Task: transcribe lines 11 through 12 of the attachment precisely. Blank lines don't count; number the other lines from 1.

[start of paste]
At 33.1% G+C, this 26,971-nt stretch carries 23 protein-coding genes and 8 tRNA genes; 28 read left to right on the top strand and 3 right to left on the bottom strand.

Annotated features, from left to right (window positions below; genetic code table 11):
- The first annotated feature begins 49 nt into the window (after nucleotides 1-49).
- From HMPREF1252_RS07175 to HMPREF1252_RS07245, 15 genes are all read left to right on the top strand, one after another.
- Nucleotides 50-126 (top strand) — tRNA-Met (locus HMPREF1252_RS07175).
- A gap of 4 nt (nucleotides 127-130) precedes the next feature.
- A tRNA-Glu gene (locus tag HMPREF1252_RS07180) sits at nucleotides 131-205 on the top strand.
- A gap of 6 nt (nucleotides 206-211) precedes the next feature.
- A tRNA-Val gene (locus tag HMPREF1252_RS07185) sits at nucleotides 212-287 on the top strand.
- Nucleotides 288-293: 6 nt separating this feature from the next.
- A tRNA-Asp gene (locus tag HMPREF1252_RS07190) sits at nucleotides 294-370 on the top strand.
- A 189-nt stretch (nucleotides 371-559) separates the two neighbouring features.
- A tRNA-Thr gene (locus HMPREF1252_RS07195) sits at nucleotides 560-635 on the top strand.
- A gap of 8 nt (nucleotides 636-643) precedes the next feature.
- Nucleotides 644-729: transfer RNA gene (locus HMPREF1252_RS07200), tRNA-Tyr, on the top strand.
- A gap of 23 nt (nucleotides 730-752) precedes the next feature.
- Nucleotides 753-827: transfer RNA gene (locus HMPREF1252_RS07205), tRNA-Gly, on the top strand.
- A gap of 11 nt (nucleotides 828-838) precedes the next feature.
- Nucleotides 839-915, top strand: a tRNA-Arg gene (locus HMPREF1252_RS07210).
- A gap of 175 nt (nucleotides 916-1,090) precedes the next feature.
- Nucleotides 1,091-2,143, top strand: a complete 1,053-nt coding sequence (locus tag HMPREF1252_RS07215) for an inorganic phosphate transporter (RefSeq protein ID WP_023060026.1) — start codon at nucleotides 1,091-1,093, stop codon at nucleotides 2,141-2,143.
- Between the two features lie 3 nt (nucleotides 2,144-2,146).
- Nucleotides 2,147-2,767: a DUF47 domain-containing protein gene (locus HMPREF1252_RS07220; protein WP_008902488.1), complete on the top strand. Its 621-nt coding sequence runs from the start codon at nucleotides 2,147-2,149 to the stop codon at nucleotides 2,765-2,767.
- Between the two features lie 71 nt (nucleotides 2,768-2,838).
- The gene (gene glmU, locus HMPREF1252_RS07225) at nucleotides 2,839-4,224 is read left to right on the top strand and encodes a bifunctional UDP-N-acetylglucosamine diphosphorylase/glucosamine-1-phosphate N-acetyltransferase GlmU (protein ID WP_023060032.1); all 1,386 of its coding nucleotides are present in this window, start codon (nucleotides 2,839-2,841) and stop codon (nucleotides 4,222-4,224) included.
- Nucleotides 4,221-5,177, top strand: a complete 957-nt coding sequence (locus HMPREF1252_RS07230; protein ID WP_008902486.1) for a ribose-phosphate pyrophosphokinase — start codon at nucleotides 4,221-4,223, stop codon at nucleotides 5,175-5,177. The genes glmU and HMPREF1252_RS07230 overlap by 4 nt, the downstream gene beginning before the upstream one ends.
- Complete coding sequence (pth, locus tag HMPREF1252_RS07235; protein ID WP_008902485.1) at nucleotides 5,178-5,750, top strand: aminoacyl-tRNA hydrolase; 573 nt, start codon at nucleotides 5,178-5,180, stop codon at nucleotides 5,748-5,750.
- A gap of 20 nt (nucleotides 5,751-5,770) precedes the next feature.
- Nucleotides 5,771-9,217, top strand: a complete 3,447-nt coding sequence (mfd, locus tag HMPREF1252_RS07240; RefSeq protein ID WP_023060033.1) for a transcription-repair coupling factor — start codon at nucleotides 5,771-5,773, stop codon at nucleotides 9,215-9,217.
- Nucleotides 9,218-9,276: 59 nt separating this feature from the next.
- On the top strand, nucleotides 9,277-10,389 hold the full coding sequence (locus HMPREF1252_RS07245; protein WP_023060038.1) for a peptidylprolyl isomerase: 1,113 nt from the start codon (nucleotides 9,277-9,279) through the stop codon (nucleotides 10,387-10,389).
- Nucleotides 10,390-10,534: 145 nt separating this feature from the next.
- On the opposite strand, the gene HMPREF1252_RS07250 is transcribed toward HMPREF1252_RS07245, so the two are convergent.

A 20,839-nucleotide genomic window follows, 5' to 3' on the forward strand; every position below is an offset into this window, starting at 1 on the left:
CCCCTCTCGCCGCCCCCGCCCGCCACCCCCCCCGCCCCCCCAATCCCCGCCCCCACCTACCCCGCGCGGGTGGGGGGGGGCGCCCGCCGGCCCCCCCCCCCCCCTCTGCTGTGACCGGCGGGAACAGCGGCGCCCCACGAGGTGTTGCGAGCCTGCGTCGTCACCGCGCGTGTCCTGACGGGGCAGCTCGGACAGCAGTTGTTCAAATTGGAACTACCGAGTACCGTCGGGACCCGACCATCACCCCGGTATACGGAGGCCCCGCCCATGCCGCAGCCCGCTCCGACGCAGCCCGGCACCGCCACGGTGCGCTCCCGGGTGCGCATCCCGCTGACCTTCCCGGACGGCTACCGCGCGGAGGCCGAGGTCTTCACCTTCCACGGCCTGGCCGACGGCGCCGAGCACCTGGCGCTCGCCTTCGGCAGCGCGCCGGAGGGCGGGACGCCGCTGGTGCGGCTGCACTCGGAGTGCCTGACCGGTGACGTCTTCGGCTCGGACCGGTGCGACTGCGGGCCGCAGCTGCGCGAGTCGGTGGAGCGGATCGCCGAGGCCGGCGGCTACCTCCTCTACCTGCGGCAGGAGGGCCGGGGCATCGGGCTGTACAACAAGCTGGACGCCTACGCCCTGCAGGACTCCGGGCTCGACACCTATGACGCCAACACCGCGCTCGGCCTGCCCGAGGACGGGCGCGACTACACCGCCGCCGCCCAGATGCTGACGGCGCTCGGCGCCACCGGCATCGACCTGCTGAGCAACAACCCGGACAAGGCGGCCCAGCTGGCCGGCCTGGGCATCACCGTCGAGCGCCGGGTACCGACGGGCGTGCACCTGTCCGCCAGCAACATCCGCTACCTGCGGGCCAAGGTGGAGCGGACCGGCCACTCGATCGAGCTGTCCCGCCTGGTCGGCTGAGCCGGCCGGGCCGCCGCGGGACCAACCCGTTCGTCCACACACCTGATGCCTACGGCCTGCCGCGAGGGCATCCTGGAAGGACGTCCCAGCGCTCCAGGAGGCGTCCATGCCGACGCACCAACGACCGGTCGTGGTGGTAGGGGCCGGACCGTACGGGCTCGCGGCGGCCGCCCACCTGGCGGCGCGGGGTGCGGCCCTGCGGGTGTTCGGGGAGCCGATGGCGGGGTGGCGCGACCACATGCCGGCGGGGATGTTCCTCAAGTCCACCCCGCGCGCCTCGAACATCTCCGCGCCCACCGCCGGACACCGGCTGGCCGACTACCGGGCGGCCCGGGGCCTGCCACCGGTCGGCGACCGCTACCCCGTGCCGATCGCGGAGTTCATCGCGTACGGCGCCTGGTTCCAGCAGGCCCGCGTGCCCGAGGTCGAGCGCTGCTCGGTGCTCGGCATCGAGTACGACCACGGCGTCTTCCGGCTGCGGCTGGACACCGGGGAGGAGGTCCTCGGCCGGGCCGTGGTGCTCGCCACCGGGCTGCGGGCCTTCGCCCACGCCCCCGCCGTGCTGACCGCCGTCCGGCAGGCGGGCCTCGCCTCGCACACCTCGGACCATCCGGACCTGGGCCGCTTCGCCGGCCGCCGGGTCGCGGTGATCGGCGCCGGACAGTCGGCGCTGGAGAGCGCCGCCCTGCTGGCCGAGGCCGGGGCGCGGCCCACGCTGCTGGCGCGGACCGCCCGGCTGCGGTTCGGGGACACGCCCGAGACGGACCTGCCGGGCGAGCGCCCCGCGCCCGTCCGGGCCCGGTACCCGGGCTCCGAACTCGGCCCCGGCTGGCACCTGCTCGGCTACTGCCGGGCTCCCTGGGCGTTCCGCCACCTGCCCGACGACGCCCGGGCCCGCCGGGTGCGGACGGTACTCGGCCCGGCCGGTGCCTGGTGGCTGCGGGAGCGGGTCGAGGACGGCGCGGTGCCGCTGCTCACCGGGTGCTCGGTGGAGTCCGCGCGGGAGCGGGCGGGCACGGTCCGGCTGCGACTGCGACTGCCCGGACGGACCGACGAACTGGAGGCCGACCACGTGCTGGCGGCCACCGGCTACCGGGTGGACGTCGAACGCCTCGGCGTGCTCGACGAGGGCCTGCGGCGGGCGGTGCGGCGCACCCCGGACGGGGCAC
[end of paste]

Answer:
- A tRNA-Asp gene (locus tag HMPREF1252_RS07190) sits at nucleotides 294-370 on the top strand.
- A 189-nt stretch (nucleotides 371-559) separates the two neighbouring features.